Nia Prep's latest addition has star written all over him because the game just comes so easy for him. He has a versatile offensive attack complete with the ability to create his own shot with his dribble or stroke open looks from the perimeter. He plays the game with great poise and does a great job of picking his spots to be aggressive. Quick and athletic, Wood must add experience and upper-body strength to his slight frame, but has all the characteristics of a high-level prospect.
• Todd Mayo (Germantown, Tenn./Notre Dame Prep) put on a good show for his growing line of suitors, showing an ability to play both guard positions and flat-out score the basketball. He can make shots from long range and is also capable of creating his own shot with his dribble, especially in the open floor.
• Elijah Carter (Paterson, N.J./ Brewster Academy) is another top guard still uncommitted in the Class of 2011 and he was no less impressive, scoring in a multitude of ways while also making sound decisions with the ball in his hands.
• Damion Lee (Owings Mill, Md./St. Thomas More) is an athletic slasher who proved himself capable of knocking down open 3-pointers this weekend. Equally impressive, was his ability to storm the paint and come up with tough rebounds in traffic.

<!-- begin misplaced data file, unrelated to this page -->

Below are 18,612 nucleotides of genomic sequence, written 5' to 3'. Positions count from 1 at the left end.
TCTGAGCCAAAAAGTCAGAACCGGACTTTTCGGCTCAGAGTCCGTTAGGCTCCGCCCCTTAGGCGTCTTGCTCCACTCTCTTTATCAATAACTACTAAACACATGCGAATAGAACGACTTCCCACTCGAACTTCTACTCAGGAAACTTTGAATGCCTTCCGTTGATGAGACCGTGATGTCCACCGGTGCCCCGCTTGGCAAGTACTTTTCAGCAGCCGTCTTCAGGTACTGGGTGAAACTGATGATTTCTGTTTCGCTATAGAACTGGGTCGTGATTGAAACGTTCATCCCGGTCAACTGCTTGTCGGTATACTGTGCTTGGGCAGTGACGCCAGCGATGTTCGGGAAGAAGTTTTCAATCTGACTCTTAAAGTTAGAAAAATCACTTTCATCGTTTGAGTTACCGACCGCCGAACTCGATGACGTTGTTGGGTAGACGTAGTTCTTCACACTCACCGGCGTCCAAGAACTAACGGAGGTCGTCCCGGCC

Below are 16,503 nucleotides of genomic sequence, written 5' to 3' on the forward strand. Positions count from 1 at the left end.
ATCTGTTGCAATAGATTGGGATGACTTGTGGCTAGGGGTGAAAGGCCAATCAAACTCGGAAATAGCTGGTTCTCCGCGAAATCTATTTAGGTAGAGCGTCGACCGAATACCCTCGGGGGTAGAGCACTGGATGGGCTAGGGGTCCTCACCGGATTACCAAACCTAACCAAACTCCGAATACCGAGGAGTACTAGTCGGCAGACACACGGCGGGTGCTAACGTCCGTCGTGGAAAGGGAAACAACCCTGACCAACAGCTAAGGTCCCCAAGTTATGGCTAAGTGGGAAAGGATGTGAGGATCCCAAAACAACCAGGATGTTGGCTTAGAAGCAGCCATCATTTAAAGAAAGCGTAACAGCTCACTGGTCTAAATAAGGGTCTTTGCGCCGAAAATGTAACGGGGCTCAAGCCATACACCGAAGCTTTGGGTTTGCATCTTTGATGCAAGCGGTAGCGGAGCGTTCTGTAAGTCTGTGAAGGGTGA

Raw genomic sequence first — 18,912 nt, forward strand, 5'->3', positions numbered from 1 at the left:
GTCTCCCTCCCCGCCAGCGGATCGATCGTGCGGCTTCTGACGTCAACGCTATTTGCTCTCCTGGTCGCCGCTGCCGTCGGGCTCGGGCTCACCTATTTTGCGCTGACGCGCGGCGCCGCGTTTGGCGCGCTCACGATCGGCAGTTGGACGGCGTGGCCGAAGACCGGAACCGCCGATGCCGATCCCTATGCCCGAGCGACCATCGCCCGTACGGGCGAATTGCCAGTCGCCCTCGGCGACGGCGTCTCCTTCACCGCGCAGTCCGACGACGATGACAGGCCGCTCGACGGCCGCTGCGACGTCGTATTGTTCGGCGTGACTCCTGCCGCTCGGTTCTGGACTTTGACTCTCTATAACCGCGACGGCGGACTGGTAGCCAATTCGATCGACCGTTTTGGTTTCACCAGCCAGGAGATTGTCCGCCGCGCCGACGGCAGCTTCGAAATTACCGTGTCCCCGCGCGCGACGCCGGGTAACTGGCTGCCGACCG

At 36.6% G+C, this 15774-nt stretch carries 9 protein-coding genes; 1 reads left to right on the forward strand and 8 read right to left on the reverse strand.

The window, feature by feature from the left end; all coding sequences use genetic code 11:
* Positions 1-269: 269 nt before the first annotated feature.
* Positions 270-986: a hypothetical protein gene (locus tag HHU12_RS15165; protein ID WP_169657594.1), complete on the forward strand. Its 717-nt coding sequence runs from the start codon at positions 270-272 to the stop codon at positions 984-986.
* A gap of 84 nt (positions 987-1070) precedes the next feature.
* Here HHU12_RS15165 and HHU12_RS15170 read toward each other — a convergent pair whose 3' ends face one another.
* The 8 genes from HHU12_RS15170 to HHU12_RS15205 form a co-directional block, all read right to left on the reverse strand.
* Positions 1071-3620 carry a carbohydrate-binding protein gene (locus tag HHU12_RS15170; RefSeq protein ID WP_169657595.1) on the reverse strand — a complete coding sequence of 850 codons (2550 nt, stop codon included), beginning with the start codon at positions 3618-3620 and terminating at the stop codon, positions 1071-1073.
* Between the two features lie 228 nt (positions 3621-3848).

• Olivier Hanlan (Gatineau, Can./New Hampton) stood out as one of the purest point guards in the field. The pass-first floor general always has his head up and flat-out finds people, but enough individual offense to make defenders pay when they play him for the pass.
• Fresh off his recent transfer, Ricardo Ledo (Providence, R.I./Notre Dame Prep) saw limited minutes in a reserve role and struggled to get into any type of rhythm or establish a true niche on his new team.
• Kaleb Tarczewski (Claremont, N.H./St. Mark's) was very solid for his squad on Friday. He's at his best when he posts deep and he was intent on doing that by running to the rim in transition or rolling off a ball-screen to bury his defender in the post.
• Future Oregon Duck Bruce Barron (Carbondale, Ill./Brehm Prep) was one of the top scoring guards in the field, but left some doubt as to whether or not he was capable of playing the point at the next level as he hunted shots at times and had turnovers exceeding his assists.
Adam Finkelstein has been a coach or scout at the high school, college and pro levels. He was an assistant coach in Division I by the age of 24 and also worked as a scout for Marty Blake, the NBA's director of scouting.